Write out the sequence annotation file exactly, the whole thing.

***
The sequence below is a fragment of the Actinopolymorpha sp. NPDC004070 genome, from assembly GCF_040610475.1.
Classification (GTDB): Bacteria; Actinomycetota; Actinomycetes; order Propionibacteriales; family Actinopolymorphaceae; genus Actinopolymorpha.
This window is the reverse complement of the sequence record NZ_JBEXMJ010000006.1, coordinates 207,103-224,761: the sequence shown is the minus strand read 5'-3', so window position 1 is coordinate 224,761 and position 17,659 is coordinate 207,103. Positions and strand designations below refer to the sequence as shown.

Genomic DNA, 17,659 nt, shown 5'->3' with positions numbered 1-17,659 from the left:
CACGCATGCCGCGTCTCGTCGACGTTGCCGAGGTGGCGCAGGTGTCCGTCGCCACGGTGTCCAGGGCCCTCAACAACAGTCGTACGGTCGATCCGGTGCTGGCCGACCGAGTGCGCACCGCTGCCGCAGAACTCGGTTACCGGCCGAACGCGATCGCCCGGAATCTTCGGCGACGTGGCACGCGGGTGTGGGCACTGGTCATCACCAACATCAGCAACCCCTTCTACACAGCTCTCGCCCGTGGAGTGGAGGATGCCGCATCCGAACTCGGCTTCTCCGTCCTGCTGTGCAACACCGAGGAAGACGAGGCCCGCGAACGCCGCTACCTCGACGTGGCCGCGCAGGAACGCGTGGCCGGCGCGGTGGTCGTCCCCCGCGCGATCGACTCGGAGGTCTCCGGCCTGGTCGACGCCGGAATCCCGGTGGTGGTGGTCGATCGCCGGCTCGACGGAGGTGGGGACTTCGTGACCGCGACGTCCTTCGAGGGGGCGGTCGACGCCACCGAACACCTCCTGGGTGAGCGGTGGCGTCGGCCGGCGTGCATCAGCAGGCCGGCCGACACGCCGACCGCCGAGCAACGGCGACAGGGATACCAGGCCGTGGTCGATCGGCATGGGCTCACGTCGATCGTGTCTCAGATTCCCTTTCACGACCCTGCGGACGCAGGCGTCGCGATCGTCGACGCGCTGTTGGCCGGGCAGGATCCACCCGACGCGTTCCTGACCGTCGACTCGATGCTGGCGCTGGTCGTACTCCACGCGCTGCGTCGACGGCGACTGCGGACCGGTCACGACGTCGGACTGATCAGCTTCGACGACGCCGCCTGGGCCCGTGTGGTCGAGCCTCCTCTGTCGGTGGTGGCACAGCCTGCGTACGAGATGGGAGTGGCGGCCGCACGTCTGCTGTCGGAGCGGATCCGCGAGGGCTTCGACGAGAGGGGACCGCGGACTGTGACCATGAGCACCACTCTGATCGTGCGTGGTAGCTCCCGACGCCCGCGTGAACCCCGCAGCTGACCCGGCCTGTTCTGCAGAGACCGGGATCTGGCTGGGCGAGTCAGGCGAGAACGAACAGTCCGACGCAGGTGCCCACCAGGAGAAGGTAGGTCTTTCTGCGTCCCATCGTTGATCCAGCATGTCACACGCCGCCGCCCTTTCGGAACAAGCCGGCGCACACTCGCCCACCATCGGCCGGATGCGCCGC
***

The sequence below is a fragment of the Actinopolymorpha sp. NPDC004070 genome, from assembly GCF_040610475.1.
Classification (GTDB): Bacteria; Actinomycetota; Actinomycetes; order Propionibacteriales; family Actinopolymorphaceae; genus Actinopolymorpha.
This window is the reverse complement of the sequence record NZ_JBEXMJ010000006.1, coordinates 207,103-224,761: the sequence shown is the minus strand read 5'-3', so window position 1 is coordinate 224,761 and position 17,659 is coordinate 207,103. Positions and strand designations below refer to the sequence as shown.

Genomic DNA, 17,659 nt, shown 5'->3' with positions numbered 1-17,659 from the left:
CACGCATGCCGCGTCTCGTCGACGTTGCCGAGGTGGCGCAGGTGTCCGTCGCCACGGTGTCCAGGGCCCTCAACAACAGTCGTACGGTCGATCCGGTGCTGGCCGACCGAGTGCGCACCGCTGCCGCAGAACTCGGTTACCGGCCGAACGCGATCGCCCGGAATCTTCGGCGACGTGGCACGCGGGTGTGGGCACTGGTCATCACCAACATCAGCAACCCCTTCTACACAGCTCTCGCCCGTGGAGTGGAGGATGCCGCATCCGAACTCGGCTTCTCCGTCCTGCTGTGCAACACCGAGGAAGACGAGGCCCGCGAACGCCGCTACCTCGACGTGGCCGCGCAGGAACGCGTGGCCGGCGCGGTGGTCGTCCCCCGCGCGATCGACTCGGAGGTCTCCGGCCTGGTCGACGCCGGAATCCCGGTGGTGGTGGTCGATCGCCGGCTCGACGGAGGTGGGGACTTCGTGACCGCGACGTCCTTCGAGGGGGCGGTCGACGCCACCGAACACCTCCTGGGTGAGCGGTGGCGTCGGCCGGCGTGCATCAGCAGGCCGGCCGACACGCCGACCGCCGAGCAACGGCGACAGGGATACCAGGCCGTGGTCGATCGGCATGGGCTCACGTCGATCGTGTCTCAGATTCCCTTTCACGACCCTGCGGACGCAGGCGTCGCGATCGTCGACGCGCTGTTGGCCGGGCAGGATCCACCCGACGCGTTCCTGACCGTCGACTCGATGCTGGCGCTGGTCGTACTCCACGCGCTGCGTCGACGGCGACTGCGGACCGGTCACGACGTCGGACTGATCAGCTTCGACGACGCCGCCTGGGCCCGTGTGGTCGAGCCTCCTCTGTCGGTGGTGGCACAGCCTGCGTACGAGATGGGAGTGGCGGCCGCACGTCTGCTGTCGGAGCGGATCCGCGAGGGCTTCGACGAGAGGGGACCGCGGACTGTGACCATGAGCACCACTCTGATCGTGCGTGGTAGCTCCCGACGCCCGCGTGAACCCCGCAGCTGACCCGGCCTGTTCTGCAGAGACCGGGATCTGGCTGGGCGAGTCAGGCGAGAACGAACAGTCCGACGCAGGTGCCCACCAGGAGAAGGTAGGTCTTTCTGCGTCCCATCGTTGATCCAGCATGTCACACGCCGCCGCCCTTTCGGAACAAGCCGGCGCACACTCGCCCACCATCGGCCGGATGCGCCGC